High Noon involves one marshal standing up to a gang of criminals who are seeking personal revenge for imprisoning their leader. The hook of the film is that they’re arriving in town at noon, and events play out in real-time from about 10:45 am, with the marshal trying (and failing) to get support from the townspeople he’s always been sworn to protect.
The real-time element to the plot means that this works well as both a thriller and Western. It also features more prominent female characters than most westerns of its time, and a willingness to admit that even “good” characters were flawed or cowardly, with an ending that’s quite dark by 1952 standards. It’s also a lean 80 minutes long, so there’s not much of a time commitment when it comes to watching this classic; In fact, it may be the very best American Western of all time.
Blazing Saddles (1974)
Mel Brooks’ filmography is pretty consistent overall, but Blazing Saddles undoubtedly stands out as one of his very best. It’s a full-on comedy, parodying the Western genre while also making fun of racists and prejudice in general, in its story of a small town that reacts badly when they find out their new sheriff is African-American.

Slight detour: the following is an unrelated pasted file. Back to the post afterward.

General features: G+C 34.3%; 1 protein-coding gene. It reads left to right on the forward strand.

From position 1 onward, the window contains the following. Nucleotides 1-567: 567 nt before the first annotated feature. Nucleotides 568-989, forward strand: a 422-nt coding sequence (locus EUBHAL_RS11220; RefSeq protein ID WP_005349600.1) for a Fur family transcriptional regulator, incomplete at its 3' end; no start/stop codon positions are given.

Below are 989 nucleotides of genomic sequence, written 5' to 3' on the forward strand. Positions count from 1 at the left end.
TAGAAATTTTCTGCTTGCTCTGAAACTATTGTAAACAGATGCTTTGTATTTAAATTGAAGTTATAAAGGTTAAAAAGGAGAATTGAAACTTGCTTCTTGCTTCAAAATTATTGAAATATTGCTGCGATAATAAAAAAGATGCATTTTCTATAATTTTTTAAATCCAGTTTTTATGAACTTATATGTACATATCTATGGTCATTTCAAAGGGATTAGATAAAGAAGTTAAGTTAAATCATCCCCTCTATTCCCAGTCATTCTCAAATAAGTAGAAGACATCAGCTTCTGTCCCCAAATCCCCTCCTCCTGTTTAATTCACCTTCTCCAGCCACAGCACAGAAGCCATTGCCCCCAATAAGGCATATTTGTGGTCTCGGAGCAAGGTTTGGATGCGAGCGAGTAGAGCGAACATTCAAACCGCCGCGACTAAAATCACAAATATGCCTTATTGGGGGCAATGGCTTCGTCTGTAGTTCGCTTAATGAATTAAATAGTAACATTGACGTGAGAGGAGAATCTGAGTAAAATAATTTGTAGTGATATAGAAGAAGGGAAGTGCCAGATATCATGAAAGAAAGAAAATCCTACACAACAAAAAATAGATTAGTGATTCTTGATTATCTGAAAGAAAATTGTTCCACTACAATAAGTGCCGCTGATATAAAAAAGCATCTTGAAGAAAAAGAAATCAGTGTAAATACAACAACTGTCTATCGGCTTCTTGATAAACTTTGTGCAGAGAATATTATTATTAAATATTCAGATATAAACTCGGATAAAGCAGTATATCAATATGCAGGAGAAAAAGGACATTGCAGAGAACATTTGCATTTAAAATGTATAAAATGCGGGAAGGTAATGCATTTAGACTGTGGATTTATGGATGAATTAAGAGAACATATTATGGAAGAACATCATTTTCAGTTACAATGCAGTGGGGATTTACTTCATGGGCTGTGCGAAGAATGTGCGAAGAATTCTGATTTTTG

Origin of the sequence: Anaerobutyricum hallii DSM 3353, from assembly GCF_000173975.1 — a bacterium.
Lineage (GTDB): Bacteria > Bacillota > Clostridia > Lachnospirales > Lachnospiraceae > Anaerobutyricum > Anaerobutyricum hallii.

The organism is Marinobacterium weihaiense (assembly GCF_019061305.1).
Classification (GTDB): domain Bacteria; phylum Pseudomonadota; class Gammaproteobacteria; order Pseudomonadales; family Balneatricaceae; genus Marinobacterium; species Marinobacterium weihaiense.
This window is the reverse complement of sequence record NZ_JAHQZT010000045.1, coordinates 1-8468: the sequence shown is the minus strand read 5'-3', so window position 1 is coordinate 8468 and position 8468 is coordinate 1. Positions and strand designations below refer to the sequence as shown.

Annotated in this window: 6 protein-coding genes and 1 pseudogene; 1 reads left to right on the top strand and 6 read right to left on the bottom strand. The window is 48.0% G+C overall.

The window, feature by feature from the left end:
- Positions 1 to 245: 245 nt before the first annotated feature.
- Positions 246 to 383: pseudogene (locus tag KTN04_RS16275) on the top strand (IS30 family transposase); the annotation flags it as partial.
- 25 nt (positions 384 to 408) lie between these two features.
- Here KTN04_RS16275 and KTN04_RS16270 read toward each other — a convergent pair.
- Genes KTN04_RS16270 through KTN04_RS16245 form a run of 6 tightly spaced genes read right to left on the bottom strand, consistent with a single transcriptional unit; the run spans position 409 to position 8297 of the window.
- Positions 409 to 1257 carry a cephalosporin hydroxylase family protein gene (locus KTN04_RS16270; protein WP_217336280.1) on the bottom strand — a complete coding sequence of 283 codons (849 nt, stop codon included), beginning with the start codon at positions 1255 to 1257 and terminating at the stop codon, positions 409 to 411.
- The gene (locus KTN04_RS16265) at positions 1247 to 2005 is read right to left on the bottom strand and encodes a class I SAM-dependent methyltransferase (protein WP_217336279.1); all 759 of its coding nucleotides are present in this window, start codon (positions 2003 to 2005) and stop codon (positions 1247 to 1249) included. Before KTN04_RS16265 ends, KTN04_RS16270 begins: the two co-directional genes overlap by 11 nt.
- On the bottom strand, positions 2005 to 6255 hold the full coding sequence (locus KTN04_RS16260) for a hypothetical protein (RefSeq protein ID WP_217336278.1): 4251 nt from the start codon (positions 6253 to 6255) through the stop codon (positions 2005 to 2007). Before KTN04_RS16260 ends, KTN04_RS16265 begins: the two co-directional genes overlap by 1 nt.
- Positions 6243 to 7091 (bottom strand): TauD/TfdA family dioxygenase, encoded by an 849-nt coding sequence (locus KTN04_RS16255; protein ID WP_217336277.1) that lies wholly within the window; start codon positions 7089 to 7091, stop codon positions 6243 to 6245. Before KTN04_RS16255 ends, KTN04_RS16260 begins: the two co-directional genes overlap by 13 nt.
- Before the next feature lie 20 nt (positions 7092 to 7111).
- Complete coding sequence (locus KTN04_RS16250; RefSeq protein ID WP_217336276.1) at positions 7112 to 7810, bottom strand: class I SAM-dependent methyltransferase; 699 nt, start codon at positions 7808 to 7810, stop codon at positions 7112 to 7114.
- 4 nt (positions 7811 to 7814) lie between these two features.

Much has been made about the political incorrectness of the film, and yes, while some jokes are out there, it always makes fun of the right target. As far as the main plot goes, the joke is never on Cleavon Little’s Sheriff Bart, who’s overall genuinely cool and charming, and instead, the movie makes fun of the people who are racist and prejudiced. There may be some side characters who do not fare quite as well when it comes to humor, but if you cut it some slack for being from a very different time (and being forward-thinking at least when it came to racial themes), it holds up as an excellent comedy, and perhaps the gold standard for Western spoofs.
Unforgiven is one of the best movies that Clint Eastwood has either starred in or directed (here, he did both!) It’s an excellent deconstructionist Western that presents the American West more realistically than most films, highlighting the imperfect people, morally gray values, and rampant violence that existed at the time, all explored through its revenge-related storyline.
It deservedly won the Oscar for Best Picture for 1992, and aside from having Eastwood acting at the top of his game, also features memorable performances from Gene Hackman, Morgan Freemanand Richard Harris. It’s a great film – not just a great Western film – and is essential viewing regardless of how you usually feel about cowboys, horse-riding, saloons, and old-fashioned shootouts.
NEXT: The Best Westerns of the 21st Century So Far